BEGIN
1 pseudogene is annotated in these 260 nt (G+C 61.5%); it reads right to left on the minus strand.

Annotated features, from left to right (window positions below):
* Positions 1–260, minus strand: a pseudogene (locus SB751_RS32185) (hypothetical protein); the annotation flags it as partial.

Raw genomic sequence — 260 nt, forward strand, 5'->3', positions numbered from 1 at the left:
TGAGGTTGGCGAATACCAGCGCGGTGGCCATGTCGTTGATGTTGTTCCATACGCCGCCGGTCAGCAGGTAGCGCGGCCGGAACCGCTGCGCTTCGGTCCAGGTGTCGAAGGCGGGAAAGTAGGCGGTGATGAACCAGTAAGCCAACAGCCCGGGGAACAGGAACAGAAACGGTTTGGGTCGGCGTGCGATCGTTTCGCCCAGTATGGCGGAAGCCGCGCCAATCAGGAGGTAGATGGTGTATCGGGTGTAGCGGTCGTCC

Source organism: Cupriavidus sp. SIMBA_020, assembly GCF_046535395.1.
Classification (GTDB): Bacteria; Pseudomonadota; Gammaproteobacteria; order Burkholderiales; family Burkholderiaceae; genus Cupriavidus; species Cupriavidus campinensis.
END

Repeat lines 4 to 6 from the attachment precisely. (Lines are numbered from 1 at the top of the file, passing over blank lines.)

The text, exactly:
Raw genomic sequence — 260 nt, forward strand, 5'->3', positions numbered from 1 at the left:
TGAGGTTGGCGAATACCAGCGCGGTGGCCATGTCGTTGATGTTGTTCCATACGCCGCCGGTCAGCAGGTAGCGCGGCCGGAACCGCTGCGCTTCGGTCCAGGTGTCGAAGGCGGGAAAGTAGGCGGTGATGAACCAGTAAGCCAACAGCCCGGGGAACAGGAACAGAAACGGTTTGGGTCGGCGTGCGATCGTTTCGCCCAGTATGGCGGAAGCCGCGCCAATCAGGAGGTAGATGGTGTATCGGGTGTAGCGGTCGTCC

Source organism: Cupriavidus sp. SIMBA_020, assembly GCF_046535395.1.